Oracle has triumphed in many more ways than one with the U.S. District Courts decision to deny the Justice Departments request for a permanent injunction against its buyout of PeopleSoft.
But this decision could prove to be just one skirmish in what has been a long, complicated and costly campaign to determine whether PeopleSoft will survive as an independent company.
The injunction would have been the quickest relief PeopleSoft could expect from the interminable and debilitating fight to fend off Oracles takeover bid.
But U.S. District Judge Vaughn Walkers decision last week showed that the government built its case on a weak foundation of vague and arbitrary market definitions. In fact, the government failed to prove nearly all of its key legal assertions.
It failed to prove that the relevant market for ERP (enterprise resource planning) software was limited to Oracle, PeopleSoft and SAP. The market should include a handful of mid-market players such as Microsoft, Lawson Software and ADP, Judge Walker found.
It also failed to prove its curious assertion that, for the purposes of this antitrust trial, the ERP market is not global, but is instead limited to the United States because thats where the competition among Oracle, PeopleSoft and SAP was the most intense.
Having failed to prove each of these assertions, the government could hardly demonstrate that if Oracle succeeded in buying out PeopleSoft it would be in a position, either on its own or in collusion with SAP, to control prices in the U.S. market for ERP software.
R. Hewitt Pate, assistant attorney general in charge of the Justice Departments antitrust division, says it is “considering its options” in terms of whether there are any promising avenues for appeal. But that approach hardly seems viable, considering that the courts decision totally demolished the governments case.
PeopleSoft legal maneuvers
Barring any lengthy appeal process, PeopleSoft is now left to its own devices in fending off the buyout. Its legal defenses are formidable and include a poison pill that would flood the market with extra PeopleSoft shares if Oracle succeeds in acquiring a certain portion of the companys stock. PeopleSoft also instituted a program promising to repay customers between two and five times their license fees if Oracle ends technical support for the products within a specific period.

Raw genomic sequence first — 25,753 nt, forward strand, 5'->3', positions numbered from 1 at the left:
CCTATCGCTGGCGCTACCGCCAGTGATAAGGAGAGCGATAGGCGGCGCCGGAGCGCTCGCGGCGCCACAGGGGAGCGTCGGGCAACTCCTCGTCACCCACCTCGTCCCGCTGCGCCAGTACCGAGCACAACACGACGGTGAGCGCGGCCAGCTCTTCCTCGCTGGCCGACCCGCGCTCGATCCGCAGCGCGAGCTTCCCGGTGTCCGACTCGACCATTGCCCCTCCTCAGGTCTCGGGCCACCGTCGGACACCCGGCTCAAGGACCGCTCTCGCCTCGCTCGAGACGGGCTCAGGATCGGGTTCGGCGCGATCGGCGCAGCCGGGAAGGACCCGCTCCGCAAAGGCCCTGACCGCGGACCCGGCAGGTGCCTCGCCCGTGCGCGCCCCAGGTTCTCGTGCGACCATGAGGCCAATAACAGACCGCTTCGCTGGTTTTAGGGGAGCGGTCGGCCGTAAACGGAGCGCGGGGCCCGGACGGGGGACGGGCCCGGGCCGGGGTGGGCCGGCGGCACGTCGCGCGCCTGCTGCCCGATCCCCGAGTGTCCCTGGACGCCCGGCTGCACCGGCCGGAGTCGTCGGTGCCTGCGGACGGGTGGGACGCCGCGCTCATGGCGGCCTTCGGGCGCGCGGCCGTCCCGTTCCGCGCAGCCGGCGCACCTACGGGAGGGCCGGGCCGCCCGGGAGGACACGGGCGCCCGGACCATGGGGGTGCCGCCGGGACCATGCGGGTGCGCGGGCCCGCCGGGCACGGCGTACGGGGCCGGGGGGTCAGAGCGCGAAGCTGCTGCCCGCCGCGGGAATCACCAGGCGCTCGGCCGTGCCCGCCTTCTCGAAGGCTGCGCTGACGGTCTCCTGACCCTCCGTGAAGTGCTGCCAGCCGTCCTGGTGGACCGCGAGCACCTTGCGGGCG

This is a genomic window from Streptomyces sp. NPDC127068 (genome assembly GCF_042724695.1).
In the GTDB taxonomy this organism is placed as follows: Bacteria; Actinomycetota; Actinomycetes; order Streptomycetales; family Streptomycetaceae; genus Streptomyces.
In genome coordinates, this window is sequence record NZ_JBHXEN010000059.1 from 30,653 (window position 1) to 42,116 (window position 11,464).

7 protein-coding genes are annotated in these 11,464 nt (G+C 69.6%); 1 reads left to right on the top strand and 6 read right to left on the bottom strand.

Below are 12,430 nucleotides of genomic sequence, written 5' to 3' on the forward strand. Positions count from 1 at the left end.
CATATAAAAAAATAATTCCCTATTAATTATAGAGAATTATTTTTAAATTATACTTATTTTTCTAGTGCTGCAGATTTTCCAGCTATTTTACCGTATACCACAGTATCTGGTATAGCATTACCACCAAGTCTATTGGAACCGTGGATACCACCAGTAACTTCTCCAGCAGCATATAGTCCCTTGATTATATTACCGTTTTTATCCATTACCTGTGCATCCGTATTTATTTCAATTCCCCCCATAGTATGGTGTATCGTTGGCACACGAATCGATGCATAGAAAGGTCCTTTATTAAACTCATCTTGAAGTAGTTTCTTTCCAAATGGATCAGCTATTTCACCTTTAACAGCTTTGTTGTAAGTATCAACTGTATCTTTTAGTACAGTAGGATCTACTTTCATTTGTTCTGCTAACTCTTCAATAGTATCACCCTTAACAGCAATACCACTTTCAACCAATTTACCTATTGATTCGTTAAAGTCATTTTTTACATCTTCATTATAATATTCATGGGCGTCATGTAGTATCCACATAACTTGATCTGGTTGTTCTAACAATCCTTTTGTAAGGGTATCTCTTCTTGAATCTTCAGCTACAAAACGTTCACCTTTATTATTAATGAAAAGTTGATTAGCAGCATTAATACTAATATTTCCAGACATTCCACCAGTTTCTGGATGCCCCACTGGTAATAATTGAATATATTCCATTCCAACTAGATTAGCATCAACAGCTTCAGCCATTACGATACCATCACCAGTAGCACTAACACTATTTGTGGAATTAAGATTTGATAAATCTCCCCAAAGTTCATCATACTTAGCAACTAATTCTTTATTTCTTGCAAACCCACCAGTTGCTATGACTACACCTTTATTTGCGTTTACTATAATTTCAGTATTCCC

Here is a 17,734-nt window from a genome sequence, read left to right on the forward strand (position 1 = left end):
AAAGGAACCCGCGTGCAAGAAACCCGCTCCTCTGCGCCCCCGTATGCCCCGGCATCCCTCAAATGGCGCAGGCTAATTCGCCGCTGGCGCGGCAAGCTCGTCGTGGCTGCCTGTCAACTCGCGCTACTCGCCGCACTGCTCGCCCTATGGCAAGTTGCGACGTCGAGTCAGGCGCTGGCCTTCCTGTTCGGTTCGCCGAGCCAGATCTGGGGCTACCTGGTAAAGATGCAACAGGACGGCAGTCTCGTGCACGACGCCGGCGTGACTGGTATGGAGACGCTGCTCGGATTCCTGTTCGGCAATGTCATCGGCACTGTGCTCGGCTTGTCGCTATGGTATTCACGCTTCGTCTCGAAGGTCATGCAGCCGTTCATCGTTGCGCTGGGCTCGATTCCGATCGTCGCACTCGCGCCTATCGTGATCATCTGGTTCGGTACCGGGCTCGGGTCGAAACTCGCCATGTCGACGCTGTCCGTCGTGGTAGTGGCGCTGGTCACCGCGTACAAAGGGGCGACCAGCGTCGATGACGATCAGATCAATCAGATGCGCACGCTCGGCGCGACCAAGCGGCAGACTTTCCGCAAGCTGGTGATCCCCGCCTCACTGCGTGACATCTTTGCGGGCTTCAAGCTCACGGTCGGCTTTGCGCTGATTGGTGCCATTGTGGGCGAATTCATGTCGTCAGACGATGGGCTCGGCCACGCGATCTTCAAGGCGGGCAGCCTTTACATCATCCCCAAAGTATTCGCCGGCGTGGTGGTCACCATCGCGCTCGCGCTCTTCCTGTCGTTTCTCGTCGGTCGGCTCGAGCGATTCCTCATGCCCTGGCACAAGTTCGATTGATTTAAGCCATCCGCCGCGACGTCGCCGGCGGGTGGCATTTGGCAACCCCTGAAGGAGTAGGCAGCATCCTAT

PeopleSoft is also suing to block Oracles $7.7 billion stock tender offer on the grounds that it is damaging PeopleSofts business. The European Commission is also due to rule on whether the proposed buyout would violate its regulations on business competition.
But European regulators tend to closely monitor U.S. court decisions. The trial findings could decisively influence the European Commission to approve the Oracle buyout. Furthermore, European regulators could take the view that the PeopleSoft buyout would hardly be harmful in a European ERP software market where where Germany-based SAP is the leading player.
This unending legal battle of attrition tends to favor Oracle rather than PeopleSoft. Its possible that the legal maneuvering could continue for yet another year without shareholders ever getting a chance to vote on whether they want to sell the company to Oracle.
That suits Oracle perfectly. The longer it can keep PeopleSoft off-balance and on the defensive, the more time Oracle has to improve its own competitive position while wearing down its rivals resistance.
The time may eventually come where PeopleSoft finds that the cost of continuing the fight, in terms of business disruption and management distraction, is no longer worth it. PeopleSoft will be forced into Oracles arms if it finds that it is losing customers and market share while the legal battles continue.
By early August, PeopleSoft reported that it had spent more than $70 million in its effort to fend off the Oracle buyout. In July, the company reported that it missed lowered revenue targets, with management stating that the uncertainty of the buyout battle was a factor in sales talks with customers.
If this trend continues, in subsequent quarterly reports PeopleSoft may find it will be increasingly difficult to resist the buyout. PeopleSofts June 2003 buyout of J.D. Edwards was supposed to give PeopleSoft the customer base and technology assets to remain independent in a market that was ripe for consolidation.
Oracles own ERP applications were far from dominant in the marketplace. The company remains a database company with its applications as just the frosting on the cake. The long-term viability of Oracles applications business was threatened by vigorous competition from SAP and the PeopleSoft-JD Edwards combination.
Oracle is in a position of having to pull off the PeopleSoft buyout or sit by to watch its own sales growth stagnate as the database market continues to mature.
PeopleSoft believes that if it can eventually fend off the buyout, it will have consolidated its position as the top U.S. ERP software producer, keeping Oracle in a tertiary position behind PeopleSoft and SAP. Thats why no one should expect to see PeopleSofts management waving the white flag any time soon.
But this battle could prove to be so bruising to both companies that in the end they will only succeed in improving the competitive position of SAP, and perhaps even that of Microsoft, rather than their own.
eWEEK.com Enterprise Applications Center Editor John Pallatto is a veteran journalist in the field of enterprise software and Internet technology.